Is this what insanity feels like?

Well, I’ve gone and done it. “It” isn’t completely clear to me, yet, but I’m doing it. A few months ago, I quit my job and started writing a business plan for a cloth diaper & laundry service in Sioux Falls, which I’ve dubbed ‘Love❣ables’ (Love Ables). I’ve sunk my savings into this. My time; the last few months of my life have all been devoted to something I’m not entirely confident will pan out. But what else can I do?

For the last two years, I’ve been repeatedly told that I “don’t have the credentials” to work for anyone else when it comes to Social Media, Online Marketing, and the like. Imagine my surprise when I was able to do all of those things as part of a start-up campaign to bring the only operable cloth diaper laundry service to the entire state of South Dakota.

Obviously, I’m not relying solely on this fundraiser to help me get off of the ground. My next steps are to take my business plan to the bank and apply for a 7(a) Basic Loan through SBA and my local banks, as well as to explore any and all available help to veterans trying to start a small business. Still, with my savings whittling away and rent ever-due, I’m definitely nervous about my prospects of success.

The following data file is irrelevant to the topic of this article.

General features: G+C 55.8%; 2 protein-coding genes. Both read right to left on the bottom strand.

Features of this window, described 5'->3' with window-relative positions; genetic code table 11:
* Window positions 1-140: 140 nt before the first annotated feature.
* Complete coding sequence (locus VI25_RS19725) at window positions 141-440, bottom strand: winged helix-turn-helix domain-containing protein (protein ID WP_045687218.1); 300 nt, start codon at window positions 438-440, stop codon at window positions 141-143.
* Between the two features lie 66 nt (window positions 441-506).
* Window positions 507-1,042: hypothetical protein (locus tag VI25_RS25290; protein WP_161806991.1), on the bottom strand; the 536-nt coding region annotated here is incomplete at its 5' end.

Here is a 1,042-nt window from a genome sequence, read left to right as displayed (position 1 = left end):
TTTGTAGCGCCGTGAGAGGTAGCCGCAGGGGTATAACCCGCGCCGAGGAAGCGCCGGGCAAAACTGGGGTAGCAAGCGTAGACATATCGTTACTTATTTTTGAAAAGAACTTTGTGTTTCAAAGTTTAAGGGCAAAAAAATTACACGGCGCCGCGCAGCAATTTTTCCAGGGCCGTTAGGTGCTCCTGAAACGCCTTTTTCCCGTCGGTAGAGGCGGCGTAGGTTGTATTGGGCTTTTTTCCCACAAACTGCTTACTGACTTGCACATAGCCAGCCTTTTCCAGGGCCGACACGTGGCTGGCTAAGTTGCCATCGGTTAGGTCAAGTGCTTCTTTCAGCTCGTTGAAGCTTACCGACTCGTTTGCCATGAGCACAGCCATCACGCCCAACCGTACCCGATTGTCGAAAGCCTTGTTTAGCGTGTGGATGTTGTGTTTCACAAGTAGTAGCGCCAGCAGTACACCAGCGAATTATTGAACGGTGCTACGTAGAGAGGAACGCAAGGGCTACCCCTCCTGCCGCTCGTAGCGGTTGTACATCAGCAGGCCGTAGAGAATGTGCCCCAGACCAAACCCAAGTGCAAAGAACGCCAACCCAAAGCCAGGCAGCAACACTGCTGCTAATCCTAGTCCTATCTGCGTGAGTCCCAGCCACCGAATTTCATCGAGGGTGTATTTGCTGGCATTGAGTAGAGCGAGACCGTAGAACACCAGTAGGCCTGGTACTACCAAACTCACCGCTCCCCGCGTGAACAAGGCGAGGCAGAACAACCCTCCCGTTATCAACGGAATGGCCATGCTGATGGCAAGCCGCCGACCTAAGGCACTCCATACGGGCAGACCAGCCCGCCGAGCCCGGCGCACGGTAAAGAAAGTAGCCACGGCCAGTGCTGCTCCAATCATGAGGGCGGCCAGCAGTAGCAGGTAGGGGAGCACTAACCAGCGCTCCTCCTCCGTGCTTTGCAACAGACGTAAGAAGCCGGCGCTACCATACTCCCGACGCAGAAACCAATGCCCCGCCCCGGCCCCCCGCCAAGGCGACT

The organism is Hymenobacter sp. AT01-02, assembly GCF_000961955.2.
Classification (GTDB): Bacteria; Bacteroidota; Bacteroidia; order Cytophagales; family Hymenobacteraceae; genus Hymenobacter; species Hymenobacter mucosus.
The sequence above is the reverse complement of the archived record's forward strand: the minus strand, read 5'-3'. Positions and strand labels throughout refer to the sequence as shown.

But like I said, what else can I do?

If you’d like to help me out, please share the link or contribute (I’ll send you sweet, sweet swag!).

And, as always, thank-you ❤



I’m a woman. I like to consider myself a feminist. I am no stranger to some of the ways men can make you feel self-conscious, and even fear for your safety. I know what it’s like to be made to feel like you don’t belong in some particular group simply because of your gender, or because people feel like you wouldn’t “get the jokes”. It feels terrible. It’s alienating, and it burns a small but scathing wound on a heart which at that moment feels as though it’s been relocated to the deepest, darkest recesses of your soul. It hurts to feel like you “don’t belong” just because you’re a woman, and a society which both allows and fosters the kind of climate needed to sustain these sorts of attitudes is not the sort of society I want to live in, or to raise my daughter in. Yes, I am a feminist.

But I’m not a feminazi. For the last few days, the Internet and media have been buzzing on about a situation involving one Ms. Caroline Criado-Perez and, what else but a shadowy online collective of meanies. That’s right, meanies. The true tragedy of the story is that Ms. Criado-Perez’s genuine and major feminist achievement of … I don’t know, keeping women on banknotes, apparently? It’s hard to find good information on what she was actually campaigning for, because it’s all buried in stories about Twitter abuse and this guy from Manchester being arrested for making threats. In any case, I think her campaign was successful, but that’s really not the point.

Alright, now I don’t want to seem threatening to anyone who might not understand where I’m about to take this, so we need to follow The Procedure and mention some credentials: